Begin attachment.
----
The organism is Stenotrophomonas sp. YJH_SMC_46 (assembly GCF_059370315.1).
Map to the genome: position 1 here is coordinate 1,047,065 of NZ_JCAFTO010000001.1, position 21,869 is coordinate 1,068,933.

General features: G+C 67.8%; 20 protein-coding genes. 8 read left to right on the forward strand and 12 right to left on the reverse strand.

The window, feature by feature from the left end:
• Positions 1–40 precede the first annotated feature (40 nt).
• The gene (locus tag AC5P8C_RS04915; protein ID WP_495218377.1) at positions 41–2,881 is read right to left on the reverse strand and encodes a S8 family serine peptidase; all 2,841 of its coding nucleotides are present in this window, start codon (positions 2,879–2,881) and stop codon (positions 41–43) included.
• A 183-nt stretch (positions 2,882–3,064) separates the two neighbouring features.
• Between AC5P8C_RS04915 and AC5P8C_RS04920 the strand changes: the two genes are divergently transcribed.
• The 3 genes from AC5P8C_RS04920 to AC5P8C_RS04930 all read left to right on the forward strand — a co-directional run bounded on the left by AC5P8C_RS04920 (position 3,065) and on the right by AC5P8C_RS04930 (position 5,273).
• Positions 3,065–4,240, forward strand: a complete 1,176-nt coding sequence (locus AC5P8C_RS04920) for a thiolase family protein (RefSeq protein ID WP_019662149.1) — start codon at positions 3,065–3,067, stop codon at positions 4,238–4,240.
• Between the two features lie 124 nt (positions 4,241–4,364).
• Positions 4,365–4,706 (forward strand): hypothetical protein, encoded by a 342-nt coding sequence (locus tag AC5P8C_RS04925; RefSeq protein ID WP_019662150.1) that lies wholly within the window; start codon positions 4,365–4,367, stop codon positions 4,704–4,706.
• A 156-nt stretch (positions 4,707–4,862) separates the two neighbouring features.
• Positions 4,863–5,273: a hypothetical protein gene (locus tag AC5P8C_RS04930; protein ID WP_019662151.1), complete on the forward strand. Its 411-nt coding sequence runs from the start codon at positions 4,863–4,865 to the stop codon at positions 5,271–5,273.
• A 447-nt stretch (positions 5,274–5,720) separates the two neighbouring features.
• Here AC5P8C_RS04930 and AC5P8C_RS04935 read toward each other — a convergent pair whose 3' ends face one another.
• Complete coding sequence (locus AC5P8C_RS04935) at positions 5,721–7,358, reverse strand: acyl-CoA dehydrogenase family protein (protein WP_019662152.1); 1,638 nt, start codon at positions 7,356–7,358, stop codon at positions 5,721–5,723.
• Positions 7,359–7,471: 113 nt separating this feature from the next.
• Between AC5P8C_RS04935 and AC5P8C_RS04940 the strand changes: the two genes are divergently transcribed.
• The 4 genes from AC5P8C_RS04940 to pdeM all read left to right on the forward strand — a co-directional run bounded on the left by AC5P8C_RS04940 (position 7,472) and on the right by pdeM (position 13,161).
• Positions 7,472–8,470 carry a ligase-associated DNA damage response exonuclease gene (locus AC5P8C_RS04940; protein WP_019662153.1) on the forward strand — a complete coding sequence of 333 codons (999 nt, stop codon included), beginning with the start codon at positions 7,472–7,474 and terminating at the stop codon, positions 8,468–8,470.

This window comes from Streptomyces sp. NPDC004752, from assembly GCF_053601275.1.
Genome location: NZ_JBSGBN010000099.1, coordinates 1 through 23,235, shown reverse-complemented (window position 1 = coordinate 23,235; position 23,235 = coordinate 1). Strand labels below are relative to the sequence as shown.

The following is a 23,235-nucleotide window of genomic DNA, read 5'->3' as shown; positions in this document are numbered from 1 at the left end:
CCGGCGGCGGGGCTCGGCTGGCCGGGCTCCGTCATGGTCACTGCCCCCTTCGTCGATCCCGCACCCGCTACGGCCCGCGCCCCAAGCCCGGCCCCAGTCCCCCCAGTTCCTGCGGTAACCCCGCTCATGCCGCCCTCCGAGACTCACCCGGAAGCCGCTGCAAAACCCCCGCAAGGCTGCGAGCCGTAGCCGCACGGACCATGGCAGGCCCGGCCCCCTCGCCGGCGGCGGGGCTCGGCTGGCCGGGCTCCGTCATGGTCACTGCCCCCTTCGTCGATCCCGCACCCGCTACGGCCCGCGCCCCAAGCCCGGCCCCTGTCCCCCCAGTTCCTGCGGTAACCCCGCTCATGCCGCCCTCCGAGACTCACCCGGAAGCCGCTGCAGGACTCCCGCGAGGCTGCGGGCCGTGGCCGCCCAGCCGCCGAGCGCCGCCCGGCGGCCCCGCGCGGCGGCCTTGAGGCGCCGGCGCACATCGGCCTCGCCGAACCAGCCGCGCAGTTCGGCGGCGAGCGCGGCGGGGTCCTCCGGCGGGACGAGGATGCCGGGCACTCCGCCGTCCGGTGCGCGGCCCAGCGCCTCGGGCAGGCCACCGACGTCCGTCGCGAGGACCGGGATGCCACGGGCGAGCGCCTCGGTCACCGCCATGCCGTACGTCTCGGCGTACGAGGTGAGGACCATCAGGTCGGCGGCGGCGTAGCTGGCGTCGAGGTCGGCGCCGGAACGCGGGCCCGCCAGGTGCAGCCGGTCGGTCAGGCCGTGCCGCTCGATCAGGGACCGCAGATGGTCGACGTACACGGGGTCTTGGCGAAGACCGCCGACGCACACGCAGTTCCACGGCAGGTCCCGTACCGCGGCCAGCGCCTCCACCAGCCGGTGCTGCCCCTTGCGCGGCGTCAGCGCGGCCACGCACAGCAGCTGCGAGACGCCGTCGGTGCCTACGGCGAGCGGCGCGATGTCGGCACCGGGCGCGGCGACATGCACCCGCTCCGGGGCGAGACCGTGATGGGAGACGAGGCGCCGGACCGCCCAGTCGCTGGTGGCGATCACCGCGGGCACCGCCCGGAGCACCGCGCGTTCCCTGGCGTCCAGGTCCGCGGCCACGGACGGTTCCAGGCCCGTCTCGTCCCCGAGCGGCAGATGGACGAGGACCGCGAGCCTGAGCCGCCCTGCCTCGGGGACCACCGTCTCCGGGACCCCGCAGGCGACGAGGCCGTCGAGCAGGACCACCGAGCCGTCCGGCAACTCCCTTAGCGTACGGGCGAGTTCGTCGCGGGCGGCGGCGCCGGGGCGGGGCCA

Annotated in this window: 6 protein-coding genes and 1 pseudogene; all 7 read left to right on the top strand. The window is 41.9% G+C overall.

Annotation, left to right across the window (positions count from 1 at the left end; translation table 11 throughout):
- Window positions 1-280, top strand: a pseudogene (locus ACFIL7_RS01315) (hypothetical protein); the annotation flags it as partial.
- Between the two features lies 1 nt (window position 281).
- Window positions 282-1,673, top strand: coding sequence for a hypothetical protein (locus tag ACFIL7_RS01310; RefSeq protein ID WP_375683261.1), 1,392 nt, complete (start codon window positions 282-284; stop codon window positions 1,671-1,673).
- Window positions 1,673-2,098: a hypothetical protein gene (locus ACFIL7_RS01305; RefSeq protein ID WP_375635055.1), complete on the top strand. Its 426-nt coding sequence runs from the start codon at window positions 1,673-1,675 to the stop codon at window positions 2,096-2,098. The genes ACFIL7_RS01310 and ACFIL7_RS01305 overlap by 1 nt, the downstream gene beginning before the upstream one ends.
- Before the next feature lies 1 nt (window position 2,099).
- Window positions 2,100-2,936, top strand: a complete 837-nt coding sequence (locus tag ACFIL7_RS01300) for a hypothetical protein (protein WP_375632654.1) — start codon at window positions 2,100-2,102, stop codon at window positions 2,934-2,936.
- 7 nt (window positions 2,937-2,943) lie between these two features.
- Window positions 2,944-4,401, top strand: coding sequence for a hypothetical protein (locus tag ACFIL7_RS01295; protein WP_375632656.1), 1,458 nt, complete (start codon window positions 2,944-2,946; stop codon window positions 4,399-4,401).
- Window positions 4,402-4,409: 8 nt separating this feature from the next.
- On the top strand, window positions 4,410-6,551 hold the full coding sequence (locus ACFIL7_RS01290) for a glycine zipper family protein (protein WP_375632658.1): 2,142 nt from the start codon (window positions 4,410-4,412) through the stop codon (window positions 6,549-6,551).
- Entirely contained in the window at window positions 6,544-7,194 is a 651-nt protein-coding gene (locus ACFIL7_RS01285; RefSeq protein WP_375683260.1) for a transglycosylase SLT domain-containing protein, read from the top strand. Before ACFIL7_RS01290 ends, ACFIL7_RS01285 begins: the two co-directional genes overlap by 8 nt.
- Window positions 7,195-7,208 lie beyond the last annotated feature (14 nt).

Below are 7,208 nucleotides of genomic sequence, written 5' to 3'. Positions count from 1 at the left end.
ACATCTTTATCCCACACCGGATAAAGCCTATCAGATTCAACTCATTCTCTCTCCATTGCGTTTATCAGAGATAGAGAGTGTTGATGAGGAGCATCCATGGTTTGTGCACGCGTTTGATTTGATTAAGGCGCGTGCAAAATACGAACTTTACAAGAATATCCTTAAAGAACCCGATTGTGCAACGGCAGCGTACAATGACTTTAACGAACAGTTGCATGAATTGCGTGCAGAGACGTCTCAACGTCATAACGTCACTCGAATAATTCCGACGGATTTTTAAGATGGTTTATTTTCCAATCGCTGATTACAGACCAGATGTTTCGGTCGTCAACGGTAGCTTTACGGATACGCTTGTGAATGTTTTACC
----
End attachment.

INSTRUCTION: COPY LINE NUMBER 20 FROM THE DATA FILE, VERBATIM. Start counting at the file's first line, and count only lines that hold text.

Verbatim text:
• The 4 genes from AC5P8C_RS04940 to pdeM all read left to right on the forward strand — a co-directional run bounded on the left by AC5P8C_RS04940 (position 7,472) and on the right by pdeM (position 13,161).